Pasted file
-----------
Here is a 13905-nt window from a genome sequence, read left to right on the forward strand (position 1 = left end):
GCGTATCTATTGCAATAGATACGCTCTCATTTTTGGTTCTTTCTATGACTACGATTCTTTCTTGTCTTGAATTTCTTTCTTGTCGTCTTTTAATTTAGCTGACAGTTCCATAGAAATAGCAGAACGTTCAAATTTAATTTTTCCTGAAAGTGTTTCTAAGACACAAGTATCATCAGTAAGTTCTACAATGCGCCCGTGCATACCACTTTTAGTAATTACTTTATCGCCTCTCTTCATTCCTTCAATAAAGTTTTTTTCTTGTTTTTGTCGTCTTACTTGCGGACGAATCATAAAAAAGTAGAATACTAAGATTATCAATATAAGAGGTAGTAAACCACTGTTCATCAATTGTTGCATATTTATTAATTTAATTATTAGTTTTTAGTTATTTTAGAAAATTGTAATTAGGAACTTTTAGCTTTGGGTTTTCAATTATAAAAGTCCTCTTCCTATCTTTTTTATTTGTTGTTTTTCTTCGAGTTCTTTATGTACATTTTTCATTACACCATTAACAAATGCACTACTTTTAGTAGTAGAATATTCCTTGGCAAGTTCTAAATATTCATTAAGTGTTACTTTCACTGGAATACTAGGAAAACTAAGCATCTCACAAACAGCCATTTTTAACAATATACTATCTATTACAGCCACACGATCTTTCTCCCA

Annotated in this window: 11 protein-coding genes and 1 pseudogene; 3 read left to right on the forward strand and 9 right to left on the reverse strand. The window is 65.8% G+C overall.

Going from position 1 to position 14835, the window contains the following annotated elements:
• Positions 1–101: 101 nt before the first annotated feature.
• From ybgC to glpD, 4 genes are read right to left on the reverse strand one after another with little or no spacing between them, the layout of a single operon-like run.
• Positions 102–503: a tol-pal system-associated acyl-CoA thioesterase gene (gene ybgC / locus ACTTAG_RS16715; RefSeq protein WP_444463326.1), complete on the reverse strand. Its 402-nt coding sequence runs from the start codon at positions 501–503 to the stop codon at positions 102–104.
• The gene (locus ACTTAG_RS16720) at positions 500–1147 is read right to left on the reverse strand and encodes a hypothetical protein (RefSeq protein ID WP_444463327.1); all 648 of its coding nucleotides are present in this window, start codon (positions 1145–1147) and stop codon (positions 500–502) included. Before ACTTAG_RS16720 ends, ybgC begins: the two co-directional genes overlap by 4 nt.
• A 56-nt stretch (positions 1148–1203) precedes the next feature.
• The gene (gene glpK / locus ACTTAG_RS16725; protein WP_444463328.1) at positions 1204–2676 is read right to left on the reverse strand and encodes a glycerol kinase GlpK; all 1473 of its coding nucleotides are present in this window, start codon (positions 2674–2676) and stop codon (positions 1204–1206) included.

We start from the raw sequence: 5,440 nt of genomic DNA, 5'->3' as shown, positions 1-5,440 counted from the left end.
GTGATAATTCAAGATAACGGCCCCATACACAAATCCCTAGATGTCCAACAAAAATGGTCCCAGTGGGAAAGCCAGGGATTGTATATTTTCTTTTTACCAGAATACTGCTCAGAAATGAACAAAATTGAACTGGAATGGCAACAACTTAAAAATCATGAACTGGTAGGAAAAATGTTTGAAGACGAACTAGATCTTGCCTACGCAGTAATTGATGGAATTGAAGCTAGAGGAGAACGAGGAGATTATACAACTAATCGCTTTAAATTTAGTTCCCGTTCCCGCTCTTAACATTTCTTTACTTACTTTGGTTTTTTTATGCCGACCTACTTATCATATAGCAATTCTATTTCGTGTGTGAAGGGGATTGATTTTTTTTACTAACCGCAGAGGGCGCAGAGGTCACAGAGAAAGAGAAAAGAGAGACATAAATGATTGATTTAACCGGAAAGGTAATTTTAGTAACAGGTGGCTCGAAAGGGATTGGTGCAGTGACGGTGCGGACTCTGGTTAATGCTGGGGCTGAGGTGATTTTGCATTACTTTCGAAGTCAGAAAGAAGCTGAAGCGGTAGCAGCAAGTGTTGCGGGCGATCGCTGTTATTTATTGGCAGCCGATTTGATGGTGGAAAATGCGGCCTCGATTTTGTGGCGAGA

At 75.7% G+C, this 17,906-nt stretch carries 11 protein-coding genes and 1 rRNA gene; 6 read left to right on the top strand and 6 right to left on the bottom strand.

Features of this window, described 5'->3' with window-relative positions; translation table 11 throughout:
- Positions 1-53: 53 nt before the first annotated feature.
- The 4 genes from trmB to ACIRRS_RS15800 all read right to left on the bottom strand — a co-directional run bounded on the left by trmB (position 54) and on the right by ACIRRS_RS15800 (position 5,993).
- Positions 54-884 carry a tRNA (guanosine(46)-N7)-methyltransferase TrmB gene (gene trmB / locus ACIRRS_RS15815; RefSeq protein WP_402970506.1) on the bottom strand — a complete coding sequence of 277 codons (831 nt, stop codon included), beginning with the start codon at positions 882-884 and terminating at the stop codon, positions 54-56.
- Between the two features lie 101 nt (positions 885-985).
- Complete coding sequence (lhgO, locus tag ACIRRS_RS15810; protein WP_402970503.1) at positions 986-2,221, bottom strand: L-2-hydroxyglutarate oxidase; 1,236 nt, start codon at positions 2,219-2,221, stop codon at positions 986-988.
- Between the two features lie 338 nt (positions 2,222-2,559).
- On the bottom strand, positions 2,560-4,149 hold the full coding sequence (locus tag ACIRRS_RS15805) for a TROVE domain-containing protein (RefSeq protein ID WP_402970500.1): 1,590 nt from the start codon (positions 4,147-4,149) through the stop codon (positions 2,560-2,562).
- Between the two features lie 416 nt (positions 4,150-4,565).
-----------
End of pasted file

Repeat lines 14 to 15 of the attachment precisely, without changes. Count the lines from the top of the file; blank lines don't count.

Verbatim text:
Features of this window, described 5'->3' with window-relative positions; translation table 11 throughout:
- Positions 1-53: 53 nt before the first annotated feature.